“I met a traveller from an antique land
Who said: `Two vast and trunkless legs of stone
Stand in the desert. Near them, on the sand,
Half sunk, a shattered visage lies, whose frown,
And wrinkled lip, and sneer of cold command,
Tell that its sculptor well those passions read
Which yet survive, stamped on these lifeless things,
The hand that mocked them and the heart that fed.
And on the pedestal these words appear —
“My name is Ozymandias, king of kings:
Look on my works, ye Mighty, and despair!”
Nothing beside remains. Round the decay
Of that colossal wreck, boundless and bare
The lone and level sands stretch far away.'”
Ozymandias, meet Bill Cosby. That shattered visage strewn across the barren landscape is the once-mighty Cliff Huxtable, the very soul of perfect fatherhood, clean living, commanding presence at the center of an adoring family. The fictional television character is now exposed as a fraud, a hoax on the American imagination, a shattered monument to something far more than ego or hubris, the detritus exposing the stink of a far deeper level of corruption, the evil abuse of power and fame.
Bill Cosby spent his entire career hiding behind that pristine image of the virtuous man, the upright pillar of a beautiful family, the prophet speaking through humor and gentle aphorisms. There’s nothing virtuous or upright about a man who, by his own admission in depositions, drugs trusting young women for the purpose of his own sexual gratification. There’s nothing humorous or gentle in the stories that have emerged in the courageous voices of dozens of women who were allegedly abused, debased and humiliated by the monstrous lie behind the Huxtable Hoax.
The stories of these women are so horrifying I could not stop reading them, and yet, I wanted nothing more than to turn away to something less painful. But I had to keep reading them because they are the necessary testimony exposing the years of lies and false hopes that were carefully constructed laughing masks hiding the ugly predator whose serial use of quaaludes and other drugs is so shocking it can’t possibly be true — except that even he admitted to the behavior.
I’ve written about The List before, that rather shockingly long list of powerful public men who seem to think that power and fame are license to behave in the most shameful of ways. Some fairly well-regarded men are on The List, and some like Bill Clinton, Newt Gingrich, David Letterman and Arnold Scharzenneger even have managed to move beyond scandal to reclaim their power and fame. Others (Tiger Woods, are you listening?) have been unable to climb out of the depths of the pits into which they fell.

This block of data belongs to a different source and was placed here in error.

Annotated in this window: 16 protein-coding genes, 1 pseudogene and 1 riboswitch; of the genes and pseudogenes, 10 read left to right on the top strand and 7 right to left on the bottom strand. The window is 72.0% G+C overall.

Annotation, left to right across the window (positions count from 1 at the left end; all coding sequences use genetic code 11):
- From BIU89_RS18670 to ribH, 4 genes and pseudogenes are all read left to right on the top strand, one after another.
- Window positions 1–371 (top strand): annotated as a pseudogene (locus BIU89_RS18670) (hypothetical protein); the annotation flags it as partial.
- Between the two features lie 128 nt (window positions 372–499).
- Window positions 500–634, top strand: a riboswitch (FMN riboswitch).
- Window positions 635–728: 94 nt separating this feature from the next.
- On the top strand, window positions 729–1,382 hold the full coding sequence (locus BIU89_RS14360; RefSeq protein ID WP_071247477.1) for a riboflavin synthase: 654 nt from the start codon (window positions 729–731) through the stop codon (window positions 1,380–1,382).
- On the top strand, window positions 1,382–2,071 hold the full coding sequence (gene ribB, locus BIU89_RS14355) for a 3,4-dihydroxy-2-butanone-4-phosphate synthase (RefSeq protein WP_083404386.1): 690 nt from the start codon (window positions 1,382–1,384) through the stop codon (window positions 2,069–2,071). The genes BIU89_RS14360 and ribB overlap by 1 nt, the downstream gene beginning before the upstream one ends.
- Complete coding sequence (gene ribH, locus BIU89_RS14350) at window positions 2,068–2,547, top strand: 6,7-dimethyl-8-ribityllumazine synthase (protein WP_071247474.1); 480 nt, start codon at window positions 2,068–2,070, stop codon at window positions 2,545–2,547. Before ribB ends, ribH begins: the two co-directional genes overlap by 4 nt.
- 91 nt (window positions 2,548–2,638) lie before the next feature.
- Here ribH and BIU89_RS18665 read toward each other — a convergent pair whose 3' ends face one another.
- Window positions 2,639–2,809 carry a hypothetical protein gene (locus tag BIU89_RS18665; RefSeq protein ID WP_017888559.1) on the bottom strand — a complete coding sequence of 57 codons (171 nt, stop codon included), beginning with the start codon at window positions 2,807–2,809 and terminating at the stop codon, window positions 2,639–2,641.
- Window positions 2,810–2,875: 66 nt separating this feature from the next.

Cosby is different. Cosby now makes the sins of those on “The List” seem quite venial, if they be sins at all. Infidelity is one thing, possibly criminal behavior something else. Even if he’s never subject to a criminal indictment, which time and evidence may render moot, Cosby’s admitted as well as alleged actions are horrific — even if only woman woman was involved, drugging someone for sex would be outrageous, but in his own depositions he admitted more than one. The accusers fill a magazine cover, and still there may be more.
We should know better than to believe fictional characters, of course. We always knew that the Huxtables were just television fantasy, just like viewers of an earlier age always knew — or should have known — that behind the fiction of “Ozzie and Harriett” there was real dysfunction, pain, cheating, disappointment — as in any family. We know better than to believe what we see on TV — but we believe anyway, living our own fantasy lives through the characters on the screen.
Entertainers are no more role models than baseball players, and yet the effect of popular culture always elevates those who are famous, modestly talented or powerful into that icon we revere and want to emulate. So it was for several generations of Cosby fans, those who found in Bill Cosby and his fictional family something that was good, wise, funny and worth emulating.
Every single alleged incident of drugging, sexual abuse and possible rape is appalling if true. Beyond the individual instances of abuse, the collective impact of Bill Cosby’s shameful behaviors is a widespread sense of betrayal, disappointment and cynicism. Sadly, the whole ugly mess also adds tinder to those raging fires of racism and hatred that burn just below the surface of some segments of American society. When public figures go bad, the consequences for everyone are profound.
(Note that Spelman College did the right thing by terminating the endowed chair named for Bill Cosby and returning the funds.)
Unfortunately, the “decay of the collossal wreck” is not on some empty desert, but in the heart of this very crowded society, haunted once again by the awful sense of betrayal by someone we trusted too much.